Anything is possible

22 May Anything is possible

If you’d asked me three months ago how I’d run a strategic storytelling workshop, remotely, with eight out of nine of the group wearing face masks, during a global pandemic, I would have said it was impossible. But this photo is evidence it can be done. What’s more the group’s “trophy stories” were brought to life by a graphic illustrator (Eliot Lee, in red, bottom right). 

That workshop, the culmination of 4+ months working with the president and leadership team at the luxury retailer Lane Crawford was a pivotal moment for me. 

When the graphic of the trophy stories was revealed there was a collective outburst of laughter, recognition, joy. The power of stories + image + surprise was palpable from where I sat in my office in Sydney. 

It was a kind of… anything is possible moment…
A let-me-get-out-of-my-head kind of moment. I think we’re all having a lot of them right now. 

Taking a risk 

Lane Crawford, a heritage luxury department store, with a distributed workforce across Hong Kong and China, is rapidly becoming an industry leader in responsible fashion. 

In 2019 I worked with President Andrew Keith and his leadership team to help them develop their Story 1.0. that brought to life their strategy. Andrew and his team see storytelling as pivotal in how they show love and share the love with their customers. This year, we co-created Story 2.0.

During a time of immense disruption, this helped bring alignment and a sense of excitement to the organisation.   

The experience of working with them has helped shape how I want to work. And I’m excited to share what that looks like when I soon reveal my new Wordstruck website — with a new suite of storytelling programs. 

Even if I don’t fully know an outcome, it’s about finding other ways to introduce an element of spectacle, playfulness and spontaneity to how we communicate. This is especially needed in Zoom after Zoom meeting where things are in danger of becoming one-dimensional. It’s about creating deeper connection and taking a risk.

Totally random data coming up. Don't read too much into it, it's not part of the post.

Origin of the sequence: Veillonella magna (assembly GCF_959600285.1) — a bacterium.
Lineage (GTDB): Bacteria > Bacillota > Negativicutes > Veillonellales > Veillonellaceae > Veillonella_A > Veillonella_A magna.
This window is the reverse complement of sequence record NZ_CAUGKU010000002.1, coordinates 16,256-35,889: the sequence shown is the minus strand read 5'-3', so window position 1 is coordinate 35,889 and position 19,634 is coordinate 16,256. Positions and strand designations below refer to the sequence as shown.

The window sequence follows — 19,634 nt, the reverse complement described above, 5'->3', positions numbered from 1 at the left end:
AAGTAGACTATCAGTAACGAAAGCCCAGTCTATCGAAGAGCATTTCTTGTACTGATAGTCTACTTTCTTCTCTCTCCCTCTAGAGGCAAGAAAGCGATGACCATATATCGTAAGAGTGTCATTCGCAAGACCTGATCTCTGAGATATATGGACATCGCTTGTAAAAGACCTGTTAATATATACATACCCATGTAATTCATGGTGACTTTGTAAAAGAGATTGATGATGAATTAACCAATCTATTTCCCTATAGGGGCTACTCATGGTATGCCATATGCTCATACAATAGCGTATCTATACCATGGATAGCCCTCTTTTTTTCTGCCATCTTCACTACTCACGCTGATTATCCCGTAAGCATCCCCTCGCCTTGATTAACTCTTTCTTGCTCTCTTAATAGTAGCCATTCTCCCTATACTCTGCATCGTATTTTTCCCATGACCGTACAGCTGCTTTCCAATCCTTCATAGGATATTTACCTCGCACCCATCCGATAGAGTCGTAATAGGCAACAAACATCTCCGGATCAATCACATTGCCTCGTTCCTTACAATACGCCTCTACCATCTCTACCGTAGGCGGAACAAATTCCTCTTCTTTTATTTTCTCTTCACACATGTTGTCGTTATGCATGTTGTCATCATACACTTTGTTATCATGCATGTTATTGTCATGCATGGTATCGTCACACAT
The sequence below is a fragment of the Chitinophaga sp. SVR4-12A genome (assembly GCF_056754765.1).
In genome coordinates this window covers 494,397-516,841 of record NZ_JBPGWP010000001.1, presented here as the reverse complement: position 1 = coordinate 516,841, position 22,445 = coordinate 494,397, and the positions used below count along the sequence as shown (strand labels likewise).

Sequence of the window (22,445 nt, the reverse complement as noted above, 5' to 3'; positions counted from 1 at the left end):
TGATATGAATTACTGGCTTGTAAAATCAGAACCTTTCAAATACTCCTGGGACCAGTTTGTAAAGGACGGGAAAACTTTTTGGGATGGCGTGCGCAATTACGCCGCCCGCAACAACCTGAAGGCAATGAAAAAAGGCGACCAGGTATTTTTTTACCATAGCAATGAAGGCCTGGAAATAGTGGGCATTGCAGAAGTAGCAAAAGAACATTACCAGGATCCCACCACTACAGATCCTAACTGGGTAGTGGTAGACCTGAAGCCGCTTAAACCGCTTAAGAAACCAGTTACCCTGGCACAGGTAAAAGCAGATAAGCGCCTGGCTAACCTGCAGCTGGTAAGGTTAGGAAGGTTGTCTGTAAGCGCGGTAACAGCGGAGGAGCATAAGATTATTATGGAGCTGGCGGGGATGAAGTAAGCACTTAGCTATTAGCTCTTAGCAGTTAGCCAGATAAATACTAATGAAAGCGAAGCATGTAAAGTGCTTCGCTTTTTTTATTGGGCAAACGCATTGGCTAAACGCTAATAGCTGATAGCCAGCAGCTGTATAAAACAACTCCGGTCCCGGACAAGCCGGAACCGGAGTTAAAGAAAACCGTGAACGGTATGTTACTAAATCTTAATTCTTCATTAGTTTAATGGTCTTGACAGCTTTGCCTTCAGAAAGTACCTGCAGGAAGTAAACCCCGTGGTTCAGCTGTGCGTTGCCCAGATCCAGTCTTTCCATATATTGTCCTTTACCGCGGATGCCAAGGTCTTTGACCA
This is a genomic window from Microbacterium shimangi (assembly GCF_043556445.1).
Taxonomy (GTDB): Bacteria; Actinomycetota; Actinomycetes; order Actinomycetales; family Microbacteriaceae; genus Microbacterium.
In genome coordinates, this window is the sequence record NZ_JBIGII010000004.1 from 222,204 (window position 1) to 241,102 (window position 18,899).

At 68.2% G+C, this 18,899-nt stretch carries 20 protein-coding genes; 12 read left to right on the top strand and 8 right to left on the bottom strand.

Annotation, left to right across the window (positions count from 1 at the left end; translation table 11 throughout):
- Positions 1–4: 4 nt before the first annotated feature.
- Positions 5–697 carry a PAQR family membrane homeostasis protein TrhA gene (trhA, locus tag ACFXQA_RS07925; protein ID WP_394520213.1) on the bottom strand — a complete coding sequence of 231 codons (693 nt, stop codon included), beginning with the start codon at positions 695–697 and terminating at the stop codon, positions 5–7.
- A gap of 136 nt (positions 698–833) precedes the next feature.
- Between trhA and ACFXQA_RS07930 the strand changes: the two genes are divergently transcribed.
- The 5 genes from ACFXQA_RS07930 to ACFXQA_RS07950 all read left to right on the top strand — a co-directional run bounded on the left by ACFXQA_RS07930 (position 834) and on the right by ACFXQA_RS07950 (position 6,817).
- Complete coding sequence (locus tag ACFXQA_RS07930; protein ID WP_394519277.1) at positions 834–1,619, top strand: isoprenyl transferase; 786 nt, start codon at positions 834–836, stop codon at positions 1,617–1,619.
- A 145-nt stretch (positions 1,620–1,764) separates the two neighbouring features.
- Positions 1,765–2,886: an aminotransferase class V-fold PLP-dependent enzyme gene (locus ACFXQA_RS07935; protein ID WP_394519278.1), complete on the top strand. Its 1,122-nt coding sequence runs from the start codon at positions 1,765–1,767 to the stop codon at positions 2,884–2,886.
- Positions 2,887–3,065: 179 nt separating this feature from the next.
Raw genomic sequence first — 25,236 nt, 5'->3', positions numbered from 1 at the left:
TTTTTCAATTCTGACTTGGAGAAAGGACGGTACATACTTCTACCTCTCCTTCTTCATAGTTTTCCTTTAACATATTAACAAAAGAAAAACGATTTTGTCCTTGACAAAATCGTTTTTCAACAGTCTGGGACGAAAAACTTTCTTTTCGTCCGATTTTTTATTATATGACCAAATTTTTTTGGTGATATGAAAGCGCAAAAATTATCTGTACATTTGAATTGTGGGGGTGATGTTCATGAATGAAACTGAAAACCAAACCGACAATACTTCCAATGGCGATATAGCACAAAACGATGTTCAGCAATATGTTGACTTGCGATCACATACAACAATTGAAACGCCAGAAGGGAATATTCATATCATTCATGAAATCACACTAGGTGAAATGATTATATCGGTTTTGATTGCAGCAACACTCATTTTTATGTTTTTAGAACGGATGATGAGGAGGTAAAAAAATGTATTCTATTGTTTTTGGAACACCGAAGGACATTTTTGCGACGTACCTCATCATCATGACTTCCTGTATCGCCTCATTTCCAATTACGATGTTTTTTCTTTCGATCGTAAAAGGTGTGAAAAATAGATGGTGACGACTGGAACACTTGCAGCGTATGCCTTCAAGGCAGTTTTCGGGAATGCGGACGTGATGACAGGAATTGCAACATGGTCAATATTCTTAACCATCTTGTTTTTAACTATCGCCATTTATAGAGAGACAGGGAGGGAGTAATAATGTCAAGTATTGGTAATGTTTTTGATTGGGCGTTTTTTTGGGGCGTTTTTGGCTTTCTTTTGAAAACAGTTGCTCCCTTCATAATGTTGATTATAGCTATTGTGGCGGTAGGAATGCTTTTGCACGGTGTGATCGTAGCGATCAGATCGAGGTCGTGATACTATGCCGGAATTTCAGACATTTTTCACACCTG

Seizing the moment

Like any company’s story, Lane Crawford’s journey is evolving at pace. This year it celebrates 170 years in business. Yet, the fashion industry is embattled right now: consumer spend is down, stock languishes in warehouses, buying teams can’t travel and fashion shows are going “phygital”. 

Last week, Andrew Keith, together with designer Dries van Noten and Altuzarra chief executive Shira Sue Carmi called for change. They published an open letter to address one of fashion’s systemic issues — discounting in the middle of the season rather than at the end. They hope it will shift the global industry to a more environmental and socially sustainable approach. 

In less than 2 weeks, the letter has attracted over 1000 signatories, garnered global press coverage, and triggered a “rewiring” of the industry by Business of Fashion.

Aside from the importance of the initiative and the courage to make it happen, what I appreciate — from a comms perspective — is that the group didn’t have all the answers. But they acted anyway. 

We are witnessing that a lot. Politicians are creating policies on the hoof, business leaders are moving entire workforces to digital in a matter of days. Sure, there are wobbly moments, but this galvanising to make things work is so refreshing. 

So what happens when you don’t know the full story? 8 things to do anyway. 

1. Meet people where they are at. We’ve got a scripted speech and yet when we stand up, we forget to read the mood. 

2. If you don’t know the mood, check in. Ask. Openly or offline. 

3. Then when you know the mood, meet people there. 

4. Say upfront you don’t know the full story. That the story is evolving. That you’ll keep people updated. 

5. Show how that makes you feel. Butterflies? Anxious? Excited? Reveal your vulnerability about not fully knowing. 

6. Explain some of the process of how you made the decision. Even if you didn’t have all the facts to hand. 

7. If someone asks a question and you don’t know the answer. That’s okay. Answer as best you can, take the person’s name and get back to them. 

8. Recognise that if you don’t know the full story and there’s a vacuum, people will fill it with their own stories…

So don’t wait. 

I’m not going to either. I’ll be sharing more about my Wordstruck website relaunch very soon!